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The doctor suggests the open medicine faculty of the University of Cape Breton | Local | News

SYDNEY, N.S. – A doctor from Cape Breton is suggesting that those interested in the future of medical care on the island meet and work to open a medical school at the University of Cape Breton

The psychiatrist, Dr. Kerry Ann Murray proposed the idea in a letter to the Cape Breton Post this week. He was away from the province on vacation and was not immediately available for an interview.

"There are examples throughout the world of medical schools and residential training programs in rural areas, with a lower population density," Murray wrote. "If we can train nurses and teachers at the University of Cape Breton, there is no reason in my mind why we can not train doctors."

He noted that the Northern Ontario School of Medicine was established in 2005 and about 10 years ago, the campus of the University of New Brunswick in Saint John began to educate aspiring physicians through a partnership with Dalhousie University.

The suggestion comes after more and more attention is paid to the shortage of doctors in Cape Breton. Murray describes his idea as an "optimistic proposal that will take the resident doctors to the island." She noted that Cape Breton is a training site for Dalhousie University, and has therefore successfully trained medical students and family doctors, including herself, for years.

Murray noted that the longer a trainee stays in Cape Breton, from college to medical school and residency, the more likely they are to stay here

If Cape Breton has its own medical school for the island, it could establish its own admission criteria, including designated seats for Cape Breton graduates, students from Aboriginal communities and other non-urban areas, as well as international medical graduates.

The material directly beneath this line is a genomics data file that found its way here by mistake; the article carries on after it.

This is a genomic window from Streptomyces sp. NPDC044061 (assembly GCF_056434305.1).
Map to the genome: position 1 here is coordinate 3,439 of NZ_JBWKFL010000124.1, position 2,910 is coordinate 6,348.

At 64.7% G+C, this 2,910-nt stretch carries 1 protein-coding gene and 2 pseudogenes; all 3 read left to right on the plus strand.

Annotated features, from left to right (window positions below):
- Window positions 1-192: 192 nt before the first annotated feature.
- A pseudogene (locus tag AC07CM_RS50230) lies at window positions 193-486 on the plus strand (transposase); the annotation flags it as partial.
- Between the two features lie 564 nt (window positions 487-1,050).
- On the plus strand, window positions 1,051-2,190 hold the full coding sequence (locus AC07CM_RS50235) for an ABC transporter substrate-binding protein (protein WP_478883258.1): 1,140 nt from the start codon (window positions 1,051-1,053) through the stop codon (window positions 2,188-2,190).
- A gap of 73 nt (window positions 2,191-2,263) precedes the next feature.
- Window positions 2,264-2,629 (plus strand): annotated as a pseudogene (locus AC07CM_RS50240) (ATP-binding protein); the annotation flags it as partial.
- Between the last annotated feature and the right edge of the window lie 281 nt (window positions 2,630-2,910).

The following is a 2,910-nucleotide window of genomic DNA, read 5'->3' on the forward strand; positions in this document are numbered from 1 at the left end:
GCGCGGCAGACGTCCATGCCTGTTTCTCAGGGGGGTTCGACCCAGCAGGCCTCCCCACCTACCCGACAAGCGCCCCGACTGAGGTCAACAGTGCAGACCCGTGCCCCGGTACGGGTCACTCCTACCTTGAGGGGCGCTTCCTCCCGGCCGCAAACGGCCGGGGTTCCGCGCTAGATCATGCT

"CBU could be a Canadian leader in training medical students and residents for the realities of practicing outside of urban environments, we have an ideal environment with geographic variability within a fairly small area and a diversity of patients in need," he wrote. Murray . "Not all the doctors we train will, of course, keep the reasons mobile phones are multifactorial and require multiple solutions, including salary parity with other locations."

Murray said the New Brunswick program accepts students according to geographic criteria, such as being a resident of that province, and suggested that Cape Breton could do the same.

"I know the devil is in the details, but if we continue to lose our leading doctors in Cape Breton, we can not manage our health care system effectively, nor can we train our next generation of doctors."

The University of Cape Breton declined to comment at this time.


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